For most hotel staff, tipping is one of the best ways to supplement what is often a minimum wage income. However, if the guests aren’t tipping their valets and cleaners directly and instead placing their money in a virtual or physical tip jar, it can be hard to divide tips fairly.
If you own a hotel, you want to encourage your guests to tip, but you should also ensure that your tipping policies keep it fair for all your employees.
Here’s how to do both.
Make Tip Jars Accessible and Fun
The first thing you should do, assuming that your hotel staff is doing a good enough job to warrant tips from the customers, is to make tip jars accessible. No one wants to see an empty jar with the word ‘tips’ scrawled across it tucked away inside the back of the lobby. Instead, make sure your tip jar is front and center.
Make customers feel tipsy with a colorful jar that draws attention to itself. Having a clear tip jar can also be very interesting as well, because if your customers can see that others have tossed a few dollar bills in the jar, then they will feel inclined to do so themselves.
If your business decides to use virtual tip jars, put app links or QR codes to access the tip jar everywhere and make the entire process as easy as possible. The less friction that you put into the process of tipping, the more likely your customers will feel inclined to do it whenever your hotel staff does a good job.
Now, once you have a fair set of tips, here’s how to keep it fair between your employees.
Have a Tip Pool
Take all the tips you have gained from all your sources around your hotel and then add them all together. Once that is done, place the total and divide it equally among all your employees. It will be kept fair and will also ensure that your tips are benefiting everyone, including those employees who aren’t interacting directly with the customers.
This is the easiest method to share tips, and some would argue that it is the fairest as well. If you have a large staff and multiple tip jars, you can even divide them all up.
For example, the kitchen tip jar could be for bartenders, cooks, kitchen employees, and waitstaff. While a tip jar in the lobby could be for all the front desk workers and staff, and the online tip jar could just be for the cleaning services.
This can work if you have customers who are generous tippers and the total for each tip jar is about the same, but it can backfire if one section of the staff gets paid more than the other.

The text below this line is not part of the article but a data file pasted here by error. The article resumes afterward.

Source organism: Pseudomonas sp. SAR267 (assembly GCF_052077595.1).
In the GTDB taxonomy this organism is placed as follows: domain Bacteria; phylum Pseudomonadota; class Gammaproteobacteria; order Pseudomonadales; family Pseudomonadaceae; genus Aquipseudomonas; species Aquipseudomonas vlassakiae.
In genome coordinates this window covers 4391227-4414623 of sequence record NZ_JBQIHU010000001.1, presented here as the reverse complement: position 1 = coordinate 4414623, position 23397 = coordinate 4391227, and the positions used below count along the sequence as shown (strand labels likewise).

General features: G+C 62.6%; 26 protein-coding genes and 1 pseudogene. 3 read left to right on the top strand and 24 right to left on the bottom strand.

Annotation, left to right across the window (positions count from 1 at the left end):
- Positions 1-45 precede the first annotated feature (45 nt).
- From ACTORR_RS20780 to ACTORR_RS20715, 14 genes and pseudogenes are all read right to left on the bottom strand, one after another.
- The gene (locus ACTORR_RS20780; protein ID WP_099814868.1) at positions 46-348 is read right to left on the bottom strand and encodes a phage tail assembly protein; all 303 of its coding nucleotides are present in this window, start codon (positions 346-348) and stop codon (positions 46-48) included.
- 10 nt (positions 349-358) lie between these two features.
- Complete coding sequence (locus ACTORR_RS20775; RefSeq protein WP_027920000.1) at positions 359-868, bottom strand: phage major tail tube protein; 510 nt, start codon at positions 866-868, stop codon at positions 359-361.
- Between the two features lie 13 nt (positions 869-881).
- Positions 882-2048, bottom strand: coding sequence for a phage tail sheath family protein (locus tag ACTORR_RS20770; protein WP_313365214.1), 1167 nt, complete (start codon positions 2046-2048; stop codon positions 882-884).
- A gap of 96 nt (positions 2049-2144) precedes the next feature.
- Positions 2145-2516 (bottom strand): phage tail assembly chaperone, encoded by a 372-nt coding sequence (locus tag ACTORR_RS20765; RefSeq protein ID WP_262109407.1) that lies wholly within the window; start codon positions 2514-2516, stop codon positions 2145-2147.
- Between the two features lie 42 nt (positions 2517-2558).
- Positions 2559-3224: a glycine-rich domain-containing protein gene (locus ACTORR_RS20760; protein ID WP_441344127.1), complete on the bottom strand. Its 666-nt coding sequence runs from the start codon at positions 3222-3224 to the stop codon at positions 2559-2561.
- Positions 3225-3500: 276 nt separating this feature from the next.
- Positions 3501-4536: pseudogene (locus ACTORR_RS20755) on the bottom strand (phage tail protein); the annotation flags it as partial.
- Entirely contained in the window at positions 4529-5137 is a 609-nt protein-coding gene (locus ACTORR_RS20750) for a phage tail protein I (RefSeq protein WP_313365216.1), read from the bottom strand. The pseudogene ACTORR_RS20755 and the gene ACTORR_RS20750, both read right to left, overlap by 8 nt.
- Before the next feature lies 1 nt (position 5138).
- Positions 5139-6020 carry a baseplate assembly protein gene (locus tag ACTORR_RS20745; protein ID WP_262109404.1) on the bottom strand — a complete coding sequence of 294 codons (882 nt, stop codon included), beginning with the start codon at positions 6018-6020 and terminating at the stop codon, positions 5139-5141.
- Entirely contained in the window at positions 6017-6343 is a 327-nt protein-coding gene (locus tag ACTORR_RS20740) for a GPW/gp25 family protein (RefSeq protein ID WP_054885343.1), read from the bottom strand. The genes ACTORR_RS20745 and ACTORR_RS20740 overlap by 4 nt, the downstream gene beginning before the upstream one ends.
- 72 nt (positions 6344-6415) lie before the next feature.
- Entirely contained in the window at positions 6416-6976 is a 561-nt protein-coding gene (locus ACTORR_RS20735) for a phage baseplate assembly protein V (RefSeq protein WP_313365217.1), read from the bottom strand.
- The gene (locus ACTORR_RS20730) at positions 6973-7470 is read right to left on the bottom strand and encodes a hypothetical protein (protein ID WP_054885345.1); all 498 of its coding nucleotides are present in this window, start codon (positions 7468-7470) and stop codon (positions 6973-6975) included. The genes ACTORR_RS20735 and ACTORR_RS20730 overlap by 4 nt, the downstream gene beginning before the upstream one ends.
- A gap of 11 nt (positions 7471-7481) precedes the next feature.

Use Tip Sharing
Tip sharing and Tip pooling are not the same thing, but are instead two different ways to manage tips. Tip sharing is voluntary and involves having a percentage of the collected tips and splitting that between the employees without a salary.
So your workers collect their tips and then distribute a percentage of those tips to all the other employees who helped them out without getting any tips.
However, to do tip sharing, you need to follow these rules as an employer.
You need to pay tipped employees at least $2.13 an hour and the federal minimum wage, and no employer can claim a tip credit above $5.12. Plus the employees must know about it before the program starts.
Additionally, you may need to check any local laws for how to tip sharing can work in a hotel because depending on your location some people can be excluded from the tip share pool or can only take a certain amount of tips
Splitting Tips Based On Hours Worked
Some hotels will split tips based on the number of hours worked by each employee, which makes it fair for everyone regardless of how long their shift was. To do this, add up the total number of tips and then divide that figure by the number of hours worked. Then take that number and divide it by the number of hours each server worked.
It’s a lot of math, but it can be fair and can also help out if your hotel has staff that is all working at different times. That way someone who worked an 8-hour shift won’t feel cheated because they have the same tip as someone who worked a 3-hour shift.
Learn How Important Tips Are
Especially in the U.S, tipping is often one of the ways that your employees supplement their minimum wage income and how they survive. Before you create a tipping structure, put yourself in the shoes of your employees and see how important tips are going to be to them. Additionally, talk to your employees and figure out what they think is fair. After all, tips are going to be for their benefit, not yours.
Then you can get started on building a fair tipping system while also ensuring that your employees will be happy with the extra cash they will be pocketing, and you might even put some extra effort into encouraging your customers to tip their employees for a job well done.
There’s not really an answer to what type of tipping is better or the fairest for your employees, and you probably won’t make every hotel employee happy.
Still, as long as you collect the data on how often and for how much your customers are tipping, as well as how much of those tips will go into the pockets of your different employees, then you can have some idea about what tipping method will be the fairest for the people who are working for you. Then you can ensure their well-being and even help them work harder in order to get more tips!